Middle East Business News Review – 16 July

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Middle East Business News Review – A look at today’s important financial news and business updates from the Gulf, Levant and North Africa:

Oman June oil output drops 4.1%

Oman’s crude oil and derivatives production dropped 4.1% in June this year compared to the previous month, figures released by the Ministry of Oil and Gas said.

According to official statistics, output fell to 27.7 million barrels in June from 28.89 million barrels in May while average daily production in June also slid 0.92% from 931,955 barrels in May to 923,339 barrels.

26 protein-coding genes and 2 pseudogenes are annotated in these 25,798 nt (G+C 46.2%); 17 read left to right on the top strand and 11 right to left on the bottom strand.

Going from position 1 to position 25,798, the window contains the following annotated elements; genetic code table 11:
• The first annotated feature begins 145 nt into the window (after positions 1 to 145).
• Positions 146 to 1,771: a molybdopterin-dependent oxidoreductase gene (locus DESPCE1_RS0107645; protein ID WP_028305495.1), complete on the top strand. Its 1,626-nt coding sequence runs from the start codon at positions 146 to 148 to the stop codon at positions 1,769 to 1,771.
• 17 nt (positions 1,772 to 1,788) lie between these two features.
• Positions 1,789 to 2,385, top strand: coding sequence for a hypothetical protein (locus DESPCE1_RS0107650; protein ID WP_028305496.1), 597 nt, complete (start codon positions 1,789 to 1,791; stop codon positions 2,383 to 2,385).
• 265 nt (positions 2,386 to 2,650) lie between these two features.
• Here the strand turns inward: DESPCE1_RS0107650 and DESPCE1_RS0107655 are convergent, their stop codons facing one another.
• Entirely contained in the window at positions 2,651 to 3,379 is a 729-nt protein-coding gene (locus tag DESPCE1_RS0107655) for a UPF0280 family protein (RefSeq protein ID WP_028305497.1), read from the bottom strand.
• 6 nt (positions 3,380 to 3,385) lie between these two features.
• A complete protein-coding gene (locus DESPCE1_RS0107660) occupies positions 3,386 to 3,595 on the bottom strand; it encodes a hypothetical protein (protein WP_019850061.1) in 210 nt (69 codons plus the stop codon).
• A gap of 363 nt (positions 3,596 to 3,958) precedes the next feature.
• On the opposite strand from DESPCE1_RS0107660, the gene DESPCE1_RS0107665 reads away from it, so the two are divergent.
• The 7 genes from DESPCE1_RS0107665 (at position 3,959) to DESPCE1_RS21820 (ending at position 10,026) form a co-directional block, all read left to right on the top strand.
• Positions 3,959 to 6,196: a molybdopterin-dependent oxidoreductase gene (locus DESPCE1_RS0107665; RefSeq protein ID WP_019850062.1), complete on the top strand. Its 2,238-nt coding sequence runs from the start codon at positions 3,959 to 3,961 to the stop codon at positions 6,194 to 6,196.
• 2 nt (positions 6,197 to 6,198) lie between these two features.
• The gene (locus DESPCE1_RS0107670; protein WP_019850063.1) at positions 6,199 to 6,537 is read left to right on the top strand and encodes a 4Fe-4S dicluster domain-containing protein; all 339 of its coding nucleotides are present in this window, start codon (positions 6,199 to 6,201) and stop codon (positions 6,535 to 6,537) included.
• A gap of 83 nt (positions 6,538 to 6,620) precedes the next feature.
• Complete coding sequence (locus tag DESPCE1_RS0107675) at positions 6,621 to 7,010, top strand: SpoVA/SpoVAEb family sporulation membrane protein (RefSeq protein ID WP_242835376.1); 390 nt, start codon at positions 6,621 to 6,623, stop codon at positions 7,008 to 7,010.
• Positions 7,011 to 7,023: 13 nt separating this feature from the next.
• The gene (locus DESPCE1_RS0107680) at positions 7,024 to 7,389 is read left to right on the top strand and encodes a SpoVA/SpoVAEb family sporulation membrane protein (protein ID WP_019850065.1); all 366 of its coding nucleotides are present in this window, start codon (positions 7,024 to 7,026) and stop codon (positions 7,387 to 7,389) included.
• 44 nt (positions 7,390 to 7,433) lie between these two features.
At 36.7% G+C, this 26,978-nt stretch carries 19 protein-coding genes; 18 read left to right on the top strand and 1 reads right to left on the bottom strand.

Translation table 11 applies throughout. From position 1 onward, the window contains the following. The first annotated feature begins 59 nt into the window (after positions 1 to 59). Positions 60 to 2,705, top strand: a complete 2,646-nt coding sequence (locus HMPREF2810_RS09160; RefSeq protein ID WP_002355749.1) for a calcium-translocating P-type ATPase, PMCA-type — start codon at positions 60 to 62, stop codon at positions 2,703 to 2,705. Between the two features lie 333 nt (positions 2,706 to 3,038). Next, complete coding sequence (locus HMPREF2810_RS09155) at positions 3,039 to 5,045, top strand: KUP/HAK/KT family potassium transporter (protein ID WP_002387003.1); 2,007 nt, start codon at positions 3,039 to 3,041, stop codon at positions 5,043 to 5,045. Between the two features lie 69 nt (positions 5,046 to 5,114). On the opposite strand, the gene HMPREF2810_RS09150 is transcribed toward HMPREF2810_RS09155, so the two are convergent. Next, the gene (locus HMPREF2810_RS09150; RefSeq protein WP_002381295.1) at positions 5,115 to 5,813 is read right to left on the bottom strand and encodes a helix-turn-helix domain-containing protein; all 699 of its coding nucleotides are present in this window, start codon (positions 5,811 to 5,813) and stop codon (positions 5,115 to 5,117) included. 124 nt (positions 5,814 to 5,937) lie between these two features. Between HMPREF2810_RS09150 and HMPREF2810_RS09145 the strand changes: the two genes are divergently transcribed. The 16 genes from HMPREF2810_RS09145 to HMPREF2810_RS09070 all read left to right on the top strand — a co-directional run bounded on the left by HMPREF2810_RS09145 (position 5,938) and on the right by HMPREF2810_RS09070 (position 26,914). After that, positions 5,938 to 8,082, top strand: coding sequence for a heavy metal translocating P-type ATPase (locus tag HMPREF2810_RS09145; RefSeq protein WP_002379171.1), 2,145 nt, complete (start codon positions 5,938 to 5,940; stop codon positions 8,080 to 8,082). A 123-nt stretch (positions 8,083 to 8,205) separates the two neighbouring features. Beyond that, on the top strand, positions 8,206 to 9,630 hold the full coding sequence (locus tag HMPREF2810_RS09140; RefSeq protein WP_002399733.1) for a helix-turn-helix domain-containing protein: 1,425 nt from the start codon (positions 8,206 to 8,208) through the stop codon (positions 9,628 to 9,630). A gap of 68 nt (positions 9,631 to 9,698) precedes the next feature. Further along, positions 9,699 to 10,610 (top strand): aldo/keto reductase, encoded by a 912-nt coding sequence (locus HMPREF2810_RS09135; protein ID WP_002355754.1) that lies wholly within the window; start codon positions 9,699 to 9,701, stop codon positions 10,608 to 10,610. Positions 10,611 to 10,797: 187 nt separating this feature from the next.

The Sultanate’s crude oil exports registered an increase of 5.7% to 23.32 million barrels in June. Muscat supplied the bulk of oil exports to its Asian customers, with China accounting for 48% share followed by Japan with 21%.

GCC economies 2% of world’s GDP says Gulf economist

The Gulf Cooperation Council economies constitute about 2% of the world’s gross domestic product (GDP), a leading economist said in a statement.

Dr Saeed Al Sheikh, economist Al Ahli Bank, told Akhbar Al Khaleej that the GCC nations possess 30% of the world’s gas reserves and 40% of the world’s oil reserves.

He asserted that global and regional economic and security conditions make it imperative for countries of the Gulf region to surmount formalities such as bickering about hosting of the Gulf Union’s head offices.

Iraq signs energy exploration deals